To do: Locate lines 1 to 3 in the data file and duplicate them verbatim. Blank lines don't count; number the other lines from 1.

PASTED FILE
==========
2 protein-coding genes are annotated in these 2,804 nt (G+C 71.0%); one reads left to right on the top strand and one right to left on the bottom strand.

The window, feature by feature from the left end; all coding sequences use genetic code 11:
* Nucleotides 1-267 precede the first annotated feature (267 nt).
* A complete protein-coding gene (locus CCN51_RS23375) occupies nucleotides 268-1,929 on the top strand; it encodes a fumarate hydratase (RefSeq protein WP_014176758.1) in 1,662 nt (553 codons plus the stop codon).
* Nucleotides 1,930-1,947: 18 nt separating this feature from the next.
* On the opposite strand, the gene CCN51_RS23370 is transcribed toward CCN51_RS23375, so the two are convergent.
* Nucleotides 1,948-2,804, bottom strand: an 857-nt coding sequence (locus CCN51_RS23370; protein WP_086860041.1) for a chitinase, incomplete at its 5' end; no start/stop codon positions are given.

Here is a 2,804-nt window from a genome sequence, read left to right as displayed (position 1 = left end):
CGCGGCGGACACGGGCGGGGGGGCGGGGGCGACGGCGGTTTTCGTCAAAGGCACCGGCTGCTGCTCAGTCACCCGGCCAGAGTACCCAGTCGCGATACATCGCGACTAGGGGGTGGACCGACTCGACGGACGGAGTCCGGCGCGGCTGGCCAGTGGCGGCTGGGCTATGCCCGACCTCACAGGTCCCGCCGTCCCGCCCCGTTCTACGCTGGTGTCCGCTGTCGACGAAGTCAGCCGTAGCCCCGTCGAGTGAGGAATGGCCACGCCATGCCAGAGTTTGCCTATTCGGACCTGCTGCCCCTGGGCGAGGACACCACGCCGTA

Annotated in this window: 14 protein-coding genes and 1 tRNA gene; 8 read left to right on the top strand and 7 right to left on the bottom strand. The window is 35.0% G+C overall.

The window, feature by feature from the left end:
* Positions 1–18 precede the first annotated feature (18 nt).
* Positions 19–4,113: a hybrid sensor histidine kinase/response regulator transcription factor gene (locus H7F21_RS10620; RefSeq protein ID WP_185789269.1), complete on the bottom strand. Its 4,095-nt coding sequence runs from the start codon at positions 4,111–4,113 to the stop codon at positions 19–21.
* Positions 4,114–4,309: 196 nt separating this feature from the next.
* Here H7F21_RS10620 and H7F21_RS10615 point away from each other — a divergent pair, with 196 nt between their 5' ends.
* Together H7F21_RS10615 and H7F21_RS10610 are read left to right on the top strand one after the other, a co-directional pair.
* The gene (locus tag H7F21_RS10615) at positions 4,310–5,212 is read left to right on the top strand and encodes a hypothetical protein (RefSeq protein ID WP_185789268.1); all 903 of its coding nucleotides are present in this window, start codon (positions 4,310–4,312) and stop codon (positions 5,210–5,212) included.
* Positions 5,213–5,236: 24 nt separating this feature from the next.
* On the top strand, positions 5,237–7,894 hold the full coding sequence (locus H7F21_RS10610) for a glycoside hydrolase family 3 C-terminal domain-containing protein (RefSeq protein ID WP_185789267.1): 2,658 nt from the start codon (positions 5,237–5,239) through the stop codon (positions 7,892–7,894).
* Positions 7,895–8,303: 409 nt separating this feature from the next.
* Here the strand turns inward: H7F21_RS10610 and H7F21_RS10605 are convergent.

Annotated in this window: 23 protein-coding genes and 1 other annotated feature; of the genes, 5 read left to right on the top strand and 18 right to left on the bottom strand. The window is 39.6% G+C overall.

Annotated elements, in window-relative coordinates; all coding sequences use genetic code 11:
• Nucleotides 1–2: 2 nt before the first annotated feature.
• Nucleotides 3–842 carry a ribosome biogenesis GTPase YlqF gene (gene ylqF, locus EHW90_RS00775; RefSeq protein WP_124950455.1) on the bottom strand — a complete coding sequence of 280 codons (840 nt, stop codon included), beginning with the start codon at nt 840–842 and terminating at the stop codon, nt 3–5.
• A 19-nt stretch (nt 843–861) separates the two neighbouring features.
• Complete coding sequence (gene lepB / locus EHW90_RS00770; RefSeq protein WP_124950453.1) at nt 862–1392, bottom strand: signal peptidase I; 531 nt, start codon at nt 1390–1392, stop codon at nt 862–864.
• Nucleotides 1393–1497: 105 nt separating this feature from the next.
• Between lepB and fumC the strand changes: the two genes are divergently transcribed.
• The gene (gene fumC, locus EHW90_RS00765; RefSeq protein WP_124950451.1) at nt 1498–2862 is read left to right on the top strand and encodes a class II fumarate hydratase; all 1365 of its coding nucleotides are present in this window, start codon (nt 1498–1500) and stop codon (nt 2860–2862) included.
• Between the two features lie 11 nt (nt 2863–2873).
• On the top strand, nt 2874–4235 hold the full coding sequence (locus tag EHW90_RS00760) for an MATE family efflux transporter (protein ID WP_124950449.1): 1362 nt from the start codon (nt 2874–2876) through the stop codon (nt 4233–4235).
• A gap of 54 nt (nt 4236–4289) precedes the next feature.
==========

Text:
2 protein-coding genes are annotated in these 2,804 nt (G+C 71.0%); one reads left to right on the top strand and one right to left on the bottom strand.

The window, feature by feature from the left end; all coding sequences use genetic code 11:
* Nucleotides 1-267 precede the first annotated feature (267 nt).